Evaluating the impact of opioid substitution treatment on mortality – a CPRD cohort and prison cohort study in UK
Date/Time: 11 May 2017, 13:00-14:00
Venue: Baddiley-Clark Seminar Room
Aim:- We use cohort studies in UK primary care and prisons to examine two hypotheses:- (a) to test the hypothesis that buprenorphine reduces mortality risk compared to methadone in the community; (b) to test whether prison-based opioid substitution treatment (OST) reduces post-release mortality
Methods:– (A) Cohort study of patients prescribed methadone or buprenorphine for opioid substitution treatment (OST) 1998-2014 extracted from the Clinical Practice Research Datalink, comprising 11,033 patients, 26,546 OST episodes and 30,410 person years follow-up. (B) National prospective cohort study of 15,141 incarcerations and 12,260 adult prisoners with OUD recruited from 39 prisons (and released from 123 prisons) in England during 2010-2016 linked to Prison Health, Justice Statistics Analytical Services, Office for National Statistics, and National Drug Treatment Monitoring System. 8,645 exposed to OST on release and 6,496 unexposed.
Results:– (A) The lowest risk period was from 4 weeks on treatment until treatment cessation: all-cause mortality (ACM) and drug related poisoning (DRP) rates of 0.98 and 0.29 per 100 person years respectively. Patients on buprenorphine compared to methadone had lower ACM rate in each treatment period. The fully adjusted IRR was 0.04 (95% 0.015 to 0.17) and 0.17 (95%CI 0.12 to 0.24) for patients on burprenorphine compared to patients on methadone in the first 4 weeks of treatment and first 4 weeks out of treatment respectively. DRP risk was lower during OST for patients prescribed buprenorphine compared to methadone: adjusted IRR 0.08 (95%CI 0.01 to 0.48) and 0.37 (95%CI 0.17 to 0.79) for first four weeks and rest of time on OST respectively. Duration on treatment was shorter on buprenorphine than methadone. There was insufficient evidence that methadone or bupreneorphine reduce drug related poisoning in the population (weighted IRR 1.32 95%CI 0.47-4.57 and 2.15 95%CI 0.45-5.19) for methadone and buprenorphine respectively.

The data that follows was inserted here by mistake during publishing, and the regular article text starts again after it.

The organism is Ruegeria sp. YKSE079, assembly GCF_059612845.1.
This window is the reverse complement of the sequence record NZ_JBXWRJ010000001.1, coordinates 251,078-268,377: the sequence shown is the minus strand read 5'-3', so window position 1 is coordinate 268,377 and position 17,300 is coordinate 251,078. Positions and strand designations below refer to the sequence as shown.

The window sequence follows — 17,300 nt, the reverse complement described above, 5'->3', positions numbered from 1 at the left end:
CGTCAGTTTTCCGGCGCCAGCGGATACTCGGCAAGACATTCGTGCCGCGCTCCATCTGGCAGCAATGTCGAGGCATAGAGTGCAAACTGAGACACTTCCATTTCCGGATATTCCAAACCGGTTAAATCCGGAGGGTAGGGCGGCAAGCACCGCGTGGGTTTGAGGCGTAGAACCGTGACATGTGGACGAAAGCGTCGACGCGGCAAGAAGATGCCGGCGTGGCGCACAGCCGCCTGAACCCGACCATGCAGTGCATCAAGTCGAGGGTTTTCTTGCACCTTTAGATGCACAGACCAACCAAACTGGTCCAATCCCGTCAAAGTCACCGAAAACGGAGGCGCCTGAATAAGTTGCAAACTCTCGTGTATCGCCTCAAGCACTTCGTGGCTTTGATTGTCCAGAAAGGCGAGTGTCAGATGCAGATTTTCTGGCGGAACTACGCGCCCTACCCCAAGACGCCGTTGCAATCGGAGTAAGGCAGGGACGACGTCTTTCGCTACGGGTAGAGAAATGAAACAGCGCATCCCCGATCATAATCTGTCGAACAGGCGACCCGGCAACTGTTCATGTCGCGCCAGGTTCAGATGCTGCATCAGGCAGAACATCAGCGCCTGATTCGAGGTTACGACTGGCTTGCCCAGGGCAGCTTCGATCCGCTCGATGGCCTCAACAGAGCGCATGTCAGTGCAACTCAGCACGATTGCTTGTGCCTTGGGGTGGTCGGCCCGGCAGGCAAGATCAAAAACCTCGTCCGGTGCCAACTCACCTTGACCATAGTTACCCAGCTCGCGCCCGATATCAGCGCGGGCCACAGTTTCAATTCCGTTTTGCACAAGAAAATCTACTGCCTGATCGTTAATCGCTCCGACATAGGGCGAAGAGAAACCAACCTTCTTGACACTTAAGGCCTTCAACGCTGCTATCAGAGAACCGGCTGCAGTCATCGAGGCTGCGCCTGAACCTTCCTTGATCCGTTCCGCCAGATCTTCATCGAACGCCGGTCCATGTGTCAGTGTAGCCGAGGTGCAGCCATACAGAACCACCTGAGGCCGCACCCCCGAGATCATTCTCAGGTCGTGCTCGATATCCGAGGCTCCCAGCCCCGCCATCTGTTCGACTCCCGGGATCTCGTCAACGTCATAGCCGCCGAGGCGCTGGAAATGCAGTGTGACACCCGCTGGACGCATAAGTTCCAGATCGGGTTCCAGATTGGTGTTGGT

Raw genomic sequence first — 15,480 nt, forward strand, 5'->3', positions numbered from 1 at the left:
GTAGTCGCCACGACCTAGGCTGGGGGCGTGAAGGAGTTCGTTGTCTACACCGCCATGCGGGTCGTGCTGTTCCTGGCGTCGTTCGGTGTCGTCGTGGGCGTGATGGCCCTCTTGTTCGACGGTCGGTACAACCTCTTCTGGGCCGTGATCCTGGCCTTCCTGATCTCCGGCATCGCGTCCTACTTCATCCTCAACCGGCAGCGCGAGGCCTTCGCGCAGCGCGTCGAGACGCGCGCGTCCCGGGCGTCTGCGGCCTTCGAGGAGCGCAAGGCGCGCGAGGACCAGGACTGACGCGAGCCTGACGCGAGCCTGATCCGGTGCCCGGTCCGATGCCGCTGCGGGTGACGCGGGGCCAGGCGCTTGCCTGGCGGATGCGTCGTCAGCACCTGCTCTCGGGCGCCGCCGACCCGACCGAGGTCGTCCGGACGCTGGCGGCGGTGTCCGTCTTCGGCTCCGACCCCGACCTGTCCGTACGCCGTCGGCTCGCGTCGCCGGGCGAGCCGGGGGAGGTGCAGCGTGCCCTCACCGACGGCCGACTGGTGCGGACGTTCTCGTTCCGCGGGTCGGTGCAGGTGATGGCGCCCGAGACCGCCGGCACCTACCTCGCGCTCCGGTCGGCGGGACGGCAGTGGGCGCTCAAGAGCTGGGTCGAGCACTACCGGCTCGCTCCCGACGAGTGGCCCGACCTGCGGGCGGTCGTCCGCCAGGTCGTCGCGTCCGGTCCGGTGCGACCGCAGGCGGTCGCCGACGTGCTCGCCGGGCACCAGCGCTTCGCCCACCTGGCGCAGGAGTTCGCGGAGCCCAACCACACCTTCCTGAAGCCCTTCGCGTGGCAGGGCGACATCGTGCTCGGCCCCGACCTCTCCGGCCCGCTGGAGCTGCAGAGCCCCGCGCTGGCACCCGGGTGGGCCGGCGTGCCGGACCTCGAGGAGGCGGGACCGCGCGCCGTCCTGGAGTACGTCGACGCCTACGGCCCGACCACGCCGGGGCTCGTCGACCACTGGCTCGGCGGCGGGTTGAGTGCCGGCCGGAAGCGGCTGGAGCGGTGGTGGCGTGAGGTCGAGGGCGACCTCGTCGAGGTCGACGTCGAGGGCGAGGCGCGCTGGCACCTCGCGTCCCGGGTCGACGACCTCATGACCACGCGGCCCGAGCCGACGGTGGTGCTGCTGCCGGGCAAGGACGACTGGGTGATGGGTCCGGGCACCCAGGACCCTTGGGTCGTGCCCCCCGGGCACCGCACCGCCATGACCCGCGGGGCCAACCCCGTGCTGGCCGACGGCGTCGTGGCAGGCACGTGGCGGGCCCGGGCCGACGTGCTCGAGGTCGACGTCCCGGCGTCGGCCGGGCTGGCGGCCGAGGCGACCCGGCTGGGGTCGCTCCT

(B) There were 401 deaths during the observation period (160 in first year; 24 in the first month). The mortality risk in the OST exposed group was lower than the unexposed group in the first 4 weeks 0.93 (95%CI 0.4-2.1) per 100 person years (p100py) vs 3.67 (95%CI 2.3-5.8) p100py– unadjusted hazard ratio (HR) 0.25 (95%CI 0.10 to 0.64). There was no evidence of any difference in mortality risk from 4 weeks-4 months and from 4 months-1 year. OST exposed prisoners were more likely to enter community treatment than the non-exposed group (OR 2.47, 95%CI 2.3-2.65). The protective effect of OST exposure was not attenuated after adjustment for demographic or behavioural confounders or for community drug treatment (adjusted HR 0.27, 95% CI 0.11-0.71).
Conclusions:- (A) Buprenorphine lowers all cause and drug related poisoning mortality compared to methadone in the first four weeks of treatment. The combination of short treatment duration and raised mortality risk after leaving treatment may reduce the protective benefit of OST in the population. (B) OST at prison release lowered risk of risk of mortality in the first month by 75% (removing the excess risk of death people with an OUD experience leaving prison compared to rest of time in the community) and increased the likelihood of entering drug treatment in the community.
Bio: - Matt Hickman is a Professor in Public Health and Epidemiology at Bristol, NIHR Senior Investigator, and Honorary Public Health Consultant at Bristol City Council and Public Health England. He is the director of NIHR Health Protection Research Unit on Evaluation of Interventions, and a member and co-investigator of UK CRC Public Health Centre of Excellence (DECIPHer: Centre for the Development and Evaluation of Complex Interventions for Public Health Improvement) and NIHR School of Public Health Research. His research programme focuses on epidemiology and public health consequences of drug misuse – including adolescent substance use, and epidemiology and prevention of HCV and drug related mortality. He is deputy regional editor of Addiction, a member of the Scientific Committee of European Monitoring Centre on Drugs and Drug Addiction and WHO Technical Advisory Group on alcohol and drug epidemiology. MH is co-lead of MRC Addiction Research Clinical Training programme (MARC).